"I was watching you run. How far did you go?"
The man on the subway platform during the morning rush hour, dripping with sweat, wearing only a t-shirt, shorts and a bulging running backpack, looked sharply at me, his face a picture of defiance. Everyone else in the crowded station was giving him a wide berth.
"Sometimes I run to the station too," I said encouragingly. "But I just run in jeans and my shirt. I only live three-quarters of a mile away. Where do you live?"
He could see from my general appearance that I might be a runner. He certainly was, lean and toned. He said guardedly, "In Falls Church. I do a loop coming to the station. Two and a half miles."
"How often do you run?"
"Five days a week. I don't run on Saturday or Sunday, unless I race. I run the loop every day, and then reverse it and run home each night. I run five miles a day."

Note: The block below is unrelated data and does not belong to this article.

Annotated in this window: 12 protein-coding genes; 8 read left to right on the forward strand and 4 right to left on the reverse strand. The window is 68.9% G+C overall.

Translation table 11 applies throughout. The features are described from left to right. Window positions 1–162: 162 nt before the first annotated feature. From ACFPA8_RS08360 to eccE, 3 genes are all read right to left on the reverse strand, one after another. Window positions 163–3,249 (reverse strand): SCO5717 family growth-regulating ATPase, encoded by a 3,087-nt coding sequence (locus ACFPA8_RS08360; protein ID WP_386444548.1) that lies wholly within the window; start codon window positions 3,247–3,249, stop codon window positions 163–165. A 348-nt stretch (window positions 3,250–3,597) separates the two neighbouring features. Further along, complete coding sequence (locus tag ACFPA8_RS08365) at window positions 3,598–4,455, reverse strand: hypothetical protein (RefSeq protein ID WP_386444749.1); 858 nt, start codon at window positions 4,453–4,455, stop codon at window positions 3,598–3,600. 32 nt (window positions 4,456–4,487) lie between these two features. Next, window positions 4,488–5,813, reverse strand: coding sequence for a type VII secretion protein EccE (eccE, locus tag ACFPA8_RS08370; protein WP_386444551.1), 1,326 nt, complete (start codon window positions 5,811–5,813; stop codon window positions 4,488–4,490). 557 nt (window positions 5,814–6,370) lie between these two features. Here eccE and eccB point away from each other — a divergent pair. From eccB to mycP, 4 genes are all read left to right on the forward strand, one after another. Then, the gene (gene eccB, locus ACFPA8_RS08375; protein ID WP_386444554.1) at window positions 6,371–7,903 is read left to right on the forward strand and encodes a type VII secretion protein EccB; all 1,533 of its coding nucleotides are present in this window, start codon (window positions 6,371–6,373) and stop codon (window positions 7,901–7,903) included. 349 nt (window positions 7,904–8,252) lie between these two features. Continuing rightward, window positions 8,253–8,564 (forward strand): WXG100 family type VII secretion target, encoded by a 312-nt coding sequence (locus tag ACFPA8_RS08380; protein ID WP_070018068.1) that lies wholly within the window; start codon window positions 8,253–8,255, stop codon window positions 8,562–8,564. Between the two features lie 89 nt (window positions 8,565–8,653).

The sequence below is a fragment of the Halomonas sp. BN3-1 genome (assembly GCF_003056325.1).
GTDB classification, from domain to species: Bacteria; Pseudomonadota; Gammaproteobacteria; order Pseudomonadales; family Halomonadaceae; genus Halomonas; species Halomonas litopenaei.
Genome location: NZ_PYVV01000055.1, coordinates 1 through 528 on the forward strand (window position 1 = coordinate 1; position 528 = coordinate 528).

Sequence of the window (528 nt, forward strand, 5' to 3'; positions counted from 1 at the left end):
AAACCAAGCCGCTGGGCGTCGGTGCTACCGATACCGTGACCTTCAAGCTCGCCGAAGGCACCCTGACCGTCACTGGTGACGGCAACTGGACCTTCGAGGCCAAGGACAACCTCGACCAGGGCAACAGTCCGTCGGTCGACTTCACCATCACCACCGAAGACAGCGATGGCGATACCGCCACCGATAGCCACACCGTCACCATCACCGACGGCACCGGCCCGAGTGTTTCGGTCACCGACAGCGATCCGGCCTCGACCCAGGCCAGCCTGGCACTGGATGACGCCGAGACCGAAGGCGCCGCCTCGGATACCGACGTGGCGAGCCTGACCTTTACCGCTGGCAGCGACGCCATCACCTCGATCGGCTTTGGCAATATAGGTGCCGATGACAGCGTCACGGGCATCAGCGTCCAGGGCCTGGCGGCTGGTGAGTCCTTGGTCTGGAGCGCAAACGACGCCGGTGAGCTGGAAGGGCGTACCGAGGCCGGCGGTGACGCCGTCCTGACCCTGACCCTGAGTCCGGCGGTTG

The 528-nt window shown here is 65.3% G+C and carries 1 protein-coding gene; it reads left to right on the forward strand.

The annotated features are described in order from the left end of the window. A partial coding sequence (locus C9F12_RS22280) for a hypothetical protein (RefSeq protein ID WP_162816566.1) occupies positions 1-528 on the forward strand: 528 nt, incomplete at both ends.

I had seen him running to the station in his get-up, and I had run behind him at a distance all the way to the terminal. I wanted to see what his routine was. He was easy to spot on the platform.
"That's pretty good. You're always sure to get your exercise. What's your next race?"
He looked a little like Scooter Libby, who was in the news that morning because his license to practice law in the District was suspended due to the fact that he is a convicted liar. This runner had that same sort of aggressive projection of presence and hard-set face.
"Cherry Blossom 10-Miler."
"Hey, good luck in it. I'm Peter. Maybe I'll see you running around Falls Church sometime."
He shook my hand, visibly relaxed now that he was sure he was talking to another runner. "Rick. Maybe, but I only run to and from the station."
It was cold and windy on this mid-March morning. He was underdressed and wet. I nodded and moved on down the platform to where I customarily get on the train. I'm always interested in other people's running routines. This guy's got a good one, very efficient.